Another unintended consequence of the reforms that have placed such extreme emphasis on English and math, is the disastrous performance revealed by the new social studies tests that were launched this last Spring. The LDOE delayed release of the Spring 2017 social studies scores by several months and have never notified the press of first year results. The atrocious social studies scores along with very low science scores demonstrate the extreme neglect of other critical areas caused by the skewed emphasis on math and English of our eduction deform movement.

John White indicated at the meeting of the Superintendents last Friday that there are no plans to  require students to improve their test performance in order to be promoted to the next grade. The score of Basic on one major area and approaching basic on another will be sufficient to get a student promoted to the next grade. But that low standard is far from actual practice in most schools across the state. My most recent analysis shows that 90% of students who fail both their ELA and math LEAP tests are routinely promoted each year. No wonder teachers in middle school are frustrated with trying to teach to the  current year LEAP tests when over half their students have not mastered the previous year's material. In fact it was made very clear to superintendents that they will be expected to promote almost all students (in direct violation of state law) even when schools themselves are expected to produce higher test scores jut to retain their present rating.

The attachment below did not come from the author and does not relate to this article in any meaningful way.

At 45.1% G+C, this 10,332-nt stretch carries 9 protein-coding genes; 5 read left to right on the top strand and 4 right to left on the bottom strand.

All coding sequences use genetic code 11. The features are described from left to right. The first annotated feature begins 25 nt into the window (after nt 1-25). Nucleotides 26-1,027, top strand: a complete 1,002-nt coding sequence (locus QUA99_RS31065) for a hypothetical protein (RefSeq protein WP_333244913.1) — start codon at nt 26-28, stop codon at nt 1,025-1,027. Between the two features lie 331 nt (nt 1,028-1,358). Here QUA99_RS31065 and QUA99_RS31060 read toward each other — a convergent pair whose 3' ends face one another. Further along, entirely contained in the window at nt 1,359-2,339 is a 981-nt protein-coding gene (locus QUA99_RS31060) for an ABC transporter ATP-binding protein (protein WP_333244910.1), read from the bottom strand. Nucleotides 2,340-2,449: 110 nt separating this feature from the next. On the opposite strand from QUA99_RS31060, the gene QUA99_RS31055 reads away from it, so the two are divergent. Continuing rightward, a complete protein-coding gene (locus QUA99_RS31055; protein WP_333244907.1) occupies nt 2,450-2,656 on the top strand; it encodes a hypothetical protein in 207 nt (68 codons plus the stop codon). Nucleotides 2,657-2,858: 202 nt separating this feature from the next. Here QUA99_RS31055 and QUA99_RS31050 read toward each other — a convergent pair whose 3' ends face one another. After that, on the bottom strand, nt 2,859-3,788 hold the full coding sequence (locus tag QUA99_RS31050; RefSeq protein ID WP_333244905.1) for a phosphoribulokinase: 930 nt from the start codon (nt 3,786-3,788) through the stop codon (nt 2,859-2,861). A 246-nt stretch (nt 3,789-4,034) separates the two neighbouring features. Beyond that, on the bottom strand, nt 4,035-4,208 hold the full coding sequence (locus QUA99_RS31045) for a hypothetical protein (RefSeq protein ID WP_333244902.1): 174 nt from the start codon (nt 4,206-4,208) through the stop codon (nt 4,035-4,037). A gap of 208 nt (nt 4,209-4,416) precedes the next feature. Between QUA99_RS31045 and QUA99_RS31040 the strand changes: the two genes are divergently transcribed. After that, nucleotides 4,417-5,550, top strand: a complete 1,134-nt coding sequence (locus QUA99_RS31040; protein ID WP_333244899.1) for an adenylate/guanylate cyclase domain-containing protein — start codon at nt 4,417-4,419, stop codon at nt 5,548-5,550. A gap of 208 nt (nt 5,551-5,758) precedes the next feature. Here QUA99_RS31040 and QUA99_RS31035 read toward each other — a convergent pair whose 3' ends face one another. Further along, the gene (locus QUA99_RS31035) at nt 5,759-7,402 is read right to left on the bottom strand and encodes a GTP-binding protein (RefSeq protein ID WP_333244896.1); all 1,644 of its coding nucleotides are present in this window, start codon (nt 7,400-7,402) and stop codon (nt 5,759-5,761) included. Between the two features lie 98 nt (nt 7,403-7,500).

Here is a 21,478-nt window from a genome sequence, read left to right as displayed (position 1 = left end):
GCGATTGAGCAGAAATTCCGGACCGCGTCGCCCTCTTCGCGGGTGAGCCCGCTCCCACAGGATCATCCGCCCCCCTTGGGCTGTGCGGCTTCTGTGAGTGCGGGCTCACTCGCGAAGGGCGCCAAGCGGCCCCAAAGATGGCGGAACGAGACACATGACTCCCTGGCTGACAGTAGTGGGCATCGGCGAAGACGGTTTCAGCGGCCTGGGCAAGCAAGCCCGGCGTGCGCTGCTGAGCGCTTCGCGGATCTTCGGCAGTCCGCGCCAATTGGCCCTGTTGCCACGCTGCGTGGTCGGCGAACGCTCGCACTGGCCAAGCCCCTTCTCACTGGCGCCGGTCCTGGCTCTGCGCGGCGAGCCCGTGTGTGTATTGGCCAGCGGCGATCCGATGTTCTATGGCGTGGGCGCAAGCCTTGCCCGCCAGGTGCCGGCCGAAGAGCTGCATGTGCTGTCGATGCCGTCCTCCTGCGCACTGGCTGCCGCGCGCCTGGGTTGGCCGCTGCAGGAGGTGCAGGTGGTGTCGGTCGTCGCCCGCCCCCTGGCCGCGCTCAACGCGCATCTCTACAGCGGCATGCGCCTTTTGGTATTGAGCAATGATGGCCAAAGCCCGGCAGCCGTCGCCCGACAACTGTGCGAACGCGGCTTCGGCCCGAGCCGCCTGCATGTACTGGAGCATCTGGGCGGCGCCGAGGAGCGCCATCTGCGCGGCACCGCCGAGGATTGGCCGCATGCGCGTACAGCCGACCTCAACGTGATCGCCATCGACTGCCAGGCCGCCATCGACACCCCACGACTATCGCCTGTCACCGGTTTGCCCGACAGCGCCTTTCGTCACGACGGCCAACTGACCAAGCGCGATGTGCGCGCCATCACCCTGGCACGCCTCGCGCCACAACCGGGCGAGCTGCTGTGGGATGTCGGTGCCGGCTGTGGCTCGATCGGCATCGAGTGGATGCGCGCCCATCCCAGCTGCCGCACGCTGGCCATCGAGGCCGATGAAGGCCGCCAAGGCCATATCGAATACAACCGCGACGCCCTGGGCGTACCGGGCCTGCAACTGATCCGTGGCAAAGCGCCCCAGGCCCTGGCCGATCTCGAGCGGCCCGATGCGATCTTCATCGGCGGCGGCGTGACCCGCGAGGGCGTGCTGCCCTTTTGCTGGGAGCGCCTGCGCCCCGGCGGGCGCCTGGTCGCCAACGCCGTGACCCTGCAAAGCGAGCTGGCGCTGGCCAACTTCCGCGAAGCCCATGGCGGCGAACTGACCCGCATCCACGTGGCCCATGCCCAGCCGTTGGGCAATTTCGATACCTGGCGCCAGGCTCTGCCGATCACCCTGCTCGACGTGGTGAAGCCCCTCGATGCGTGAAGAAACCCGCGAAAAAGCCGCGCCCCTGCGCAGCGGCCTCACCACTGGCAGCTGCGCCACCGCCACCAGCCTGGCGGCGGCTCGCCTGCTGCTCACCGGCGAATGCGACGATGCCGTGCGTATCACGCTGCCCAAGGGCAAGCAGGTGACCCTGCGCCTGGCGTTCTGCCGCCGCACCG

Here is a direct quote of state law relative to promotion of students: "A pupil progression plan shall require the student's mastery of grade-appropriate skills before he or she can be recommended for promotion." 

Concerning the promotion of 4th and 8th grade students, the law states: , "the state Department of Education shall establish, subject to the approval of the State Board of Elementary and Secondary Education, the level of achievement on certain of the tests or on certain portions of the tests given as required in this Subsection in fourth and eighth grades as definitive of the level of the student's proficiency in mathematics, English language arts, science, and social studies. Fourth and eighth grade students shall be required to demonstrate proficiency on such tests in order to advance to grades five and nine This state law is being routinely violated across the state.

Another alarming side affect of Louisiana education reform was raised in comments by several superintendents at the Friday meeting. Local superintendents complained that a growing number of school systems are experiencing serious shortages of certified teachers that are reaching alarming levels. Superintendents pointed out that many basic classes are being conducted by persons designated as permanent substitutes. In 2012 LABI and the Jindal administration basically destroyed teacher tenure in an effort to make it easier to fire teachers. But the real problem is not with firing more teachers but with replacing good teachers who left after becoming so disenchanted with their chosen profession. Those teachers are hard to replace because young people don't want to go into a profession where they are blamed for conditions over which they have no control.

The major education reforms in our state have accomplished the exact opposite of what they were intended to do.